Whether you’re newly separated or have been following a custody schedule for several years, the holidays can be challenging when it comes to co-parenting with a former spouse. Since Halloween does not fall into the same “major holiday” category as Thanksgiving and Christmas, it can often be overlooked in drafting a custody agreement. What used to be a fun night of trick-or-treating can often turn into frustration and arguing when parties are unable to communicate. However, co-parenting at Halloween does not have to be so scary.
If you already have a custodial agreement in place that provides for Halloween visitation, then you should follow the provisions. However, for those that do not have definitive Halloween visitation or believe your Halloween arrangement needs some tweaking, discussing this with the other parent in advance can help avoid last minute anxiety and arguments.
The most important thing is to keep the children’s interest first and foremost. If your children are still getting used to the idea of the separation and adjusting to the split, a joint effort to take the kids trick-or-treating may be the best solution. However, this is not an opportunity to discuss finances, disparage the other parent, or have a new dating partner tag along. Furthermore, your child may want to trick-or-treat with friends in one parent’s neighborhood as they always have.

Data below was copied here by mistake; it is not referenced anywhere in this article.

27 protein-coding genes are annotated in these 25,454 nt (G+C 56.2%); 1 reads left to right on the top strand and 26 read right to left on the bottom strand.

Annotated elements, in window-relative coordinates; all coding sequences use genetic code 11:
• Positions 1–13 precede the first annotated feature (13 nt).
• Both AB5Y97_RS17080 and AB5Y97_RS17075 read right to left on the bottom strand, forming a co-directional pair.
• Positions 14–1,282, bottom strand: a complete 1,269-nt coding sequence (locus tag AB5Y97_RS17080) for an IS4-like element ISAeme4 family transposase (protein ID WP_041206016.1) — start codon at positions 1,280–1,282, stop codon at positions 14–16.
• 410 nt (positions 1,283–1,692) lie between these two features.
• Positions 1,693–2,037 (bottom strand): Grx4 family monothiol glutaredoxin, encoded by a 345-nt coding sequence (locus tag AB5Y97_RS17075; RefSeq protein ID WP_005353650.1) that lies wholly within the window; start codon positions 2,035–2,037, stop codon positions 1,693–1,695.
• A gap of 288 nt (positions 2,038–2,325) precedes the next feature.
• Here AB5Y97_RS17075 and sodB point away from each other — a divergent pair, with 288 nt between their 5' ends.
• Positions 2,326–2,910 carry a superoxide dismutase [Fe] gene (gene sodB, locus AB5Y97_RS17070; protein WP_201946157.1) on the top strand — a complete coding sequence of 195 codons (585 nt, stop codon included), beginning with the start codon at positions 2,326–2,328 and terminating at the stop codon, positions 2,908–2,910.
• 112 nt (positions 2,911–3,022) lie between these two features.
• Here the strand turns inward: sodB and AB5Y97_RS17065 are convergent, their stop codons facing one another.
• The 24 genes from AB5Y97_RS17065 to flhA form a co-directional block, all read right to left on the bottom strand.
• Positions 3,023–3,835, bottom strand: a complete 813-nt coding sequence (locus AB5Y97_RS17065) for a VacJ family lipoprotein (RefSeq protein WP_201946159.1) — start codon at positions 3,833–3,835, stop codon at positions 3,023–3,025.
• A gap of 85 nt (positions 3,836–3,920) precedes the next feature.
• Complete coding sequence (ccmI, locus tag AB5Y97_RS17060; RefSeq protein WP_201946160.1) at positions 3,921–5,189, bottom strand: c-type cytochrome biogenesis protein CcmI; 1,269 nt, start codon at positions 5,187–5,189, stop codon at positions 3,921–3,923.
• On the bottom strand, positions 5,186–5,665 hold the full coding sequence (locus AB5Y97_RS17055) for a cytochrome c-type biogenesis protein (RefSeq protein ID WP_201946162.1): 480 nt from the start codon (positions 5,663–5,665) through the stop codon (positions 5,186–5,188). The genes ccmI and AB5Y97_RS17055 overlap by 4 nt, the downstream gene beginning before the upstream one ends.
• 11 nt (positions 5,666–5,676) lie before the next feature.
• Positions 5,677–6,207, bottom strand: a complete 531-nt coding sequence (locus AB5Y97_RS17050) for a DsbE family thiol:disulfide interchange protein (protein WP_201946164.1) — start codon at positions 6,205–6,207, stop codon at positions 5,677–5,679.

If you won’t be able to spend time with your kids on October 31st, there are numerous fall festivals and Halloween events throughout the month you can take advantage of. Stay apprised of your child’s school festivals and participate if able. Carving pumpkins, watching Halloween movies, and creating new October traditions with your little monster is a great alternative if you cannot spend the holiday with them.
Although you want to make new memories with your child, Halloween is your child’s holiday, not yours. They may not remember the costume they wore or how much candy they collected, but they will remember how their parents behaved. The holidays can be hard for children, especially when they used to celebrate with both parents. Keep your kids out of the discussion and do not make them decide which parent they will spend the evening with. Although it can be difficult, working with the other parent in an effective manner is in your child’s best interest.
Remember that as your children grow, you may also outgrow your custody arrangement. Whether you’re looking to modify your current custody schedule or are newly separated, let the experienced attorneys at Lake Norman Law Firm assist you in creating an agreement to fit you and your family.